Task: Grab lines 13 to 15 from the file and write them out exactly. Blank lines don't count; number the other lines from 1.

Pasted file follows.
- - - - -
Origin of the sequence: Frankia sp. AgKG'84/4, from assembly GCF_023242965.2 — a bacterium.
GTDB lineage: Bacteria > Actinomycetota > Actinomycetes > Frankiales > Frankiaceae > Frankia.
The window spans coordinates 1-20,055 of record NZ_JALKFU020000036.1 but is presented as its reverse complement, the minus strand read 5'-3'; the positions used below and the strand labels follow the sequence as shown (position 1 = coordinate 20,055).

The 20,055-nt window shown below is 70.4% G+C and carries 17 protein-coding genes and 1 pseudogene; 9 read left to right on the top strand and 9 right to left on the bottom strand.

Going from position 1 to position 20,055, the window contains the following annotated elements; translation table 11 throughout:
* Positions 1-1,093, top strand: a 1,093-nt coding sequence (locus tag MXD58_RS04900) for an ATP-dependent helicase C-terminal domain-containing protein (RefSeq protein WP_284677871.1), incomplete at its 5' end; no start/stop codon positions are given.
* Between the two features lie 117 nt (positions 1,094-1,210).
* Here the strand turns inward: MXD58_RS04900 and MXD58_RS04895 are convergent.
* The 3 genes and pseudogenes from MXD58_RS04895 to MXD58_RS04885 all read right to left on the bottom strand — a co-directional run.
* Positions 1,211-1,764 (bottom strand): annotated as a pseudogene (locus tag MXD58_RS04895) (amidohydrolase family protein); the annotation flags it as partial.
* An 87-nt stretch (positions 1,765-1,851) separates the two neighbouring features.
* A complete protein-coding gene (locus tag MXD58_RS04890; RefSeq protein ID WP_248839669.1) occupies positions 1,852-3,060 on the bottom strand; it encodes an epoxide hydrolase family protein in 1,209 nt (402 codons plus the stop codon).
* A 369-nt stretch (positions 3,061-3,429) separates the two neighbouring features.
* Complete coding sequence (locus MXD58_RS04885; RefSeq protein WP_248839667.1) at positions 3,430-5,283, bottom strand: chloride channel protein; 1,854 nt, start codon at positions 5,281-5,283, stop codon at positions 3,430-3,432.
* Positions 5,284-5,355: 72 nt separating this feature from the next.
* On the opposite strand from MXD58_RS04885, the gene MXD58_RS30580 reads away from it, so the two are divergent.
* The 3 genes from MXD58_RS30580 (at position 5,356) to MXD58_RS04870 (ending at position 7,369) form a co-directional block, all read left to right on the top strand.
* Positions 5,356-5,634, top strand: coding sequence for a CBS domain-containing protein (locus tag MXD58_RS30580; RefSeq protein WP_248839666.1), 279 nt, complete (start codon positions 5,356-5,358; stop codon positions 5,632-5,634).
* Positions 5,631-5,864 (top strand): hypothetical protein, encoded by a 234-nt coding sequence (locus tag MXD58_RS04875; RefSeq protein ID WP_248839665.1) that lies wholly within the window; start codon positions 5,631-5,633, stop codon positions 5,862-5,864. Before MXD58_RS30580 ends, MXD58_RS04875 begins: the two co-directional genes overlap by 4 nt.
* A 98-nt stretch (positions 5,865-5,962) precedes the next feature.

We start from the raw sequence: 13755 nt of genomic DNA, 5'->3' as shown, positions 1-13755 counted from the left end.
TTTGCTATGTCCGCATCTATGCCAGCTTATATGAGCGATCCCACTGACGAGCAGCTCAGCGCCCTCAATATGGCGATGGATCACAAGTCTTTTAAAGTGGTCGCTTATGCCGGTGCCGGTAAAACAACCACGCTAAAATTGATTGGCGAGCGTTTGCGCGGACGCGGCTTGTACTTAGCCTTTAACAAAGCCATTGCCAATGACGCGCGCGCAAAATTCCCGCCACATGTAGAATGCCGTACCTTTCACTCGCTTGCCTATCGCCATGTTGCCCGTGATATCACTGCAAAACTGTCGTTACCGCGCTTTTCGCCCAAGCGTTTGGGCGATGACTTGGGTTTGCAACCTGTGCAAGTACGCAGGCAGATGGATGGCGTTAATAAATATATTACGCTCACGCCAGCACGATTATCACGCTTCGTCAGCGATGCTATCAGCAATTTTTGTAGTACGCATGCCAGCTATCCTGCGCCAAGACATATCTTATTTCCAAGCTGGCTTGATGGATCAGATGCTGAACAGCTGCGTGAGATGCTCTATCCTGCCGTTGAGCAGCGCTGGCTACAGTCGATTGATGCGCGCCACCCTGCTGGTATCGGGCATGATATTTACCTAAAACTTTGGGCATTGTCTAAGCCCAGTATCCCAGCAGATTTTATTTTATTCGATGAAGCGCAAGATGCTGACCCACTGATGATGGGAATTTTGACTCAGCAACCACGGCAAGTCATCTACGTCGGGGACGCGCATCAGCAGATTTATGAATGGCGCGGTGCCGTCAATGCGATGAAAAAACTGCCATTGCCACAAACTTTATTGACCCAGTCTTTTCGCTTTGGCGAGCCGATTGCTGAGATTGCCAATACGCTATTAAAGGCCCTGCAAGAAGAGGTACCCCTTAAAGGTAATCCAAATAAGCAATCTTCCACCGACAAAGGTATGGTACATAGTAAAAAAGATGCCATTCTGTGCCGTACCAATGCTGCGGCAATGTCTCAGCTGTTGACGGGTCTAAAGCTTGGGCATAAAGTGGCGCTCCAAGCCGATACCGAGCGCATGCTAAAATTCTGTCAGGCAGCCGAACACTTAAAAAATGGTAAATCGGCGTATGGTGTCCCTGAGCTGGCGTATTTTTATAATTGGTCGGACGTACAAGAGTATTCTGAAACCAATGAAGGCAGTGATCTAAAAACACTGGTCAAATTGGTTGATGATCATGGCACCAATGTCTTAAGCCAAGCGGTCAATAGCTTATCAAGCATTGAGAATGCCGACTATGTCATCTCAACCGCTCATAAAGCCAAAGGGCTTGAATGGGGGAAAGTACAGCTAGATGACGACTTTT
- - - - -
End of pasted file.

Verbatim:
* A 369-nt stretch (positions 3,061-3,429) separates the two neighbouring features.
* Complete coding sequence (locus MXD58_RS04885; RefSeq protein WP_248839667.1) at positions 3,430-5,283, bottom strand: chloride channel protein; 1,854 nt, start codon at positions 5,281-5,283, stop codon at positions 3,430-3,432.
* Positions 5,284-5,355: 72 nt separating this feature from the next.